His mother laughed, and following him to the door, watched him down the road; and returning to the breakfast table, was very happy at the expense of her husband’s credulity. All of which did not prevent her from scurrying to the door at the postman’s knock, nor prevent her from referring somewhat shortly to retired sergeant-majors of bibulous habits when she found that the post brought a tailor’s bill.

“Herbert will have some more of his funny remarks, I expect, when he comes home,” she said, as they sat at dinner.

“I dare say,” said Mr. White, pouring himself out some beer; “but for all that, the thing moved in my hand; that I’ll swear to.”

“You thought it did,” said the old lady soothingly.

“I say it did,” replied the other. “There was no thought about it; I had just—- What’s the matter?”

His wife made no reply. She was watching the mysterious movements of a man outside, who, peering in an undecided fashion at the house, appeared to be trying to make up his mind to enter. In mental connection with the two hundred pounds, she noticed that the stranger was well dressed, and wore a silk hat of glossy newness. Three times he paused at the gate, and then walked on again. The fourth time he stood with his hand upon it, and then with sudden resolution flung it open and walked up the path. Mrs. White at the same moment placed her hands behind her, and hurriedly unfastening the strings of her apron, put that useful article of apparel beneath the cushion of her chair.

She brought the stranger, who seemed ill at ease, into the room. He gazed at her furtively, and listened in a preoccupied fashion as the old lady apologized for the appearance of the room, and her husband’s coat, a garment which he usually reserved for the garden. She then waited as patiently as her sex would permit, for him to broach his business, but he was at first strangely silent.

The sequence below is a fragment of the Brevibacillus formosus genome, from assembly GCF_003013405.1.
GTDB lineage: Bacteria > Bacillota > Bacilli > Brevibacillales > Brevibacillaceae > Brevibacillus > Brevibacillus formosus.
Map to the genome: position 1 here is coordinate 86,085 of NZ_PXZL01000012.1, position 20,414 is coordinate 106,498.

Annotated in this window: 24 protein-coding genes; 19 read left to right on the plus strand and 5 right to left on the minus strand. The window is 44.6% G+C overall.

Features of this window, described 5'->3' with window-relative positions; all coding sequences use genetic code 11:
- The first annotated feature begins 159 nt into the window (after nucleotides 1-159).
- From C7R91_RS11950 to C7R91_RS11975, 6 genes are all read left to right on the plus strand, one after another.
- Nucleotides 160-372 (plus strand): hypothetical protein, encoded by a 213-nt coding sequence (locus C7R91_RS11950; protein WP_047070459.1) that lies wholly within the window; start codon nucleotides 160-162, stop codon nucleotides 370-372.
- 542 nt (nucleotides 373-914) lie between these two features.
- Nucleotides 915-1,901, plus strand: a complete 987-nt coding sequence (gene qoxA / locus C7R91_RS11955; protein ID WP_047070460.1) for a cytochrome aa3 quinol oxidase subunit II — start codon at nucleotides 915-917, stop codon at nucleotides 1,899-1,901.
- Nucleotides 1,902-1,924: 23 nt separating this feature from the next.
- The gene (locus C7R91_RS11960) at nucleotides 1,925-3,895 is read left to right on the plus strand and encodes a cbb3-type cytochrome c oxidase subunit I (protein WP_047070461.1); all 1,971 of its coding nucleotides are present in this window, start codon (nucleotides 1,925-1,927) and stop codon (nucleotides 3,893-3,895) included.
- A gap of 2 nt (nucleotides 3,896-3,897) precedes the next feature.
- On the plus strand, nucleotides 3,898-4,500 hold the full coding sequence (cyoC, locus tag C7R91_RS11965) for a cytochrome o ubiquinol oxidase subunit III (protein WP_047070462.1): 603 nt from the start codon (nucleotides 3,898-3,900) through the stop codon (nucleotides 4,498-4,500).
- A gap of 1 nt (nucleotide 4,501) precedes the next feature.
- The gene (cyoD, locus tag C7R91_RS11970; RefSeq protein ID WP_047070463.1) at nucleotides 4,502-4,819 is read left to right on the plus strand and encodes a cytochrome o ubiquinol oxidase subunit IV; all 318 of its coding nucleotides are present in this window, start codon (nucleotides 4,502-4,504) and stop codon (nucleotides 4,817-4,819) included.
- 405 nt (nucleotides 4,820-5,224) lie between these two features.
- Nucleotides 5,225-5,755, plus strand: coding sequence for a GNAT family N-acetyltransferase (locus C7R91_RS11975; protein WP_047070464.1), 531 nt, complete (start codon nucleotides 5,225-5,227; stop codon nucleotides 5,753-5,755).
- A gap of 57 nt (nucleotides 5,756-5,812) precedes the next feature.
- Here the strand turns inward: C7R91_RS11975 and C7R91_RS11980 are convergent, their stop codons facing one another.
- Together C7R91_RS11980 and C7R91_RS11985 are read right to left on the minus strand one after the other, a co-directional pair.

“I—was asked to call,” he said at last, and stooped and picked a piece of cotton from his trousers. “I come from ‘Maw and Meggins.'”

The old lady started. “Is anything the matter?” she asked, breathlessly. “Has anything happened to Herbert? What is it? What is it?”

Her husband interposed. “There, there, mother,” he said, hastily. “Sit down, and don’t jump to conclusions. You’ve not brought bad news, I’m sure, sir;” and he eyed the other wistfully.

“I’m sorry—” began the visitor.

“Is he hurt?” demanded the mother, wildly.

The visitor bowed in assent. “Badly hurt,” he said, quietly, “but he is not in any pain.”

“Oh, thank God!” said the old woman, clasping her hands. “Thank God for that! Thank—”

She broke off suddenly as the sinister meaning of the assurance dawned upon her and she saw the awful confirmation of her fears in the other’s perverted face. She caught her breath, and turning to her slower-witted husband, laid her trembling old hand upon his. There was a long silence.

“He was caught in the machinery,” said the visitor at length in a low voice.

“Caught in the machinery,” repeated Mr. White, in a dazed fashion, “yes.”

He sat staring blankly out at the window, and taking his wife’s hand between his own, pressed it as he had been wont to do in their old courting-days nearly forty years before.

“He was the only one left to us,” he said, turning gently to the visitor. “It is hard.”

The other coughed, and rising, walked slowly to the window. “The firm wished me to convey their sincere sympathy with you in your great loss,” he said, without looking round. “I beg that you will understand I am only their servant and merely obeying orders.”

There was no reply; the old woman’s face was white, her eyes staring, and her breath inaudible; on the husband’s face was a look such as his friend the sergeant might have carried into his first action.

“I was to say that Maw and Meggins disclaim all responsibility,” continued the other. “They admit no liability at all, but in consideration of your son’s services, they wish to present you with a certain sum as compensation.”

Mr. White dropped his wife’s hand, and rising to his feet, gazed with a look of horror at his visitor. His dry lips shaped the words, “How much?”

“Two hundred pounds,” was the answer.

Unconscious of his wife’s shriek, the old man smiled faintly, put out his hands like a sightless man, and dropped, a senseless heap, to the floor.

III.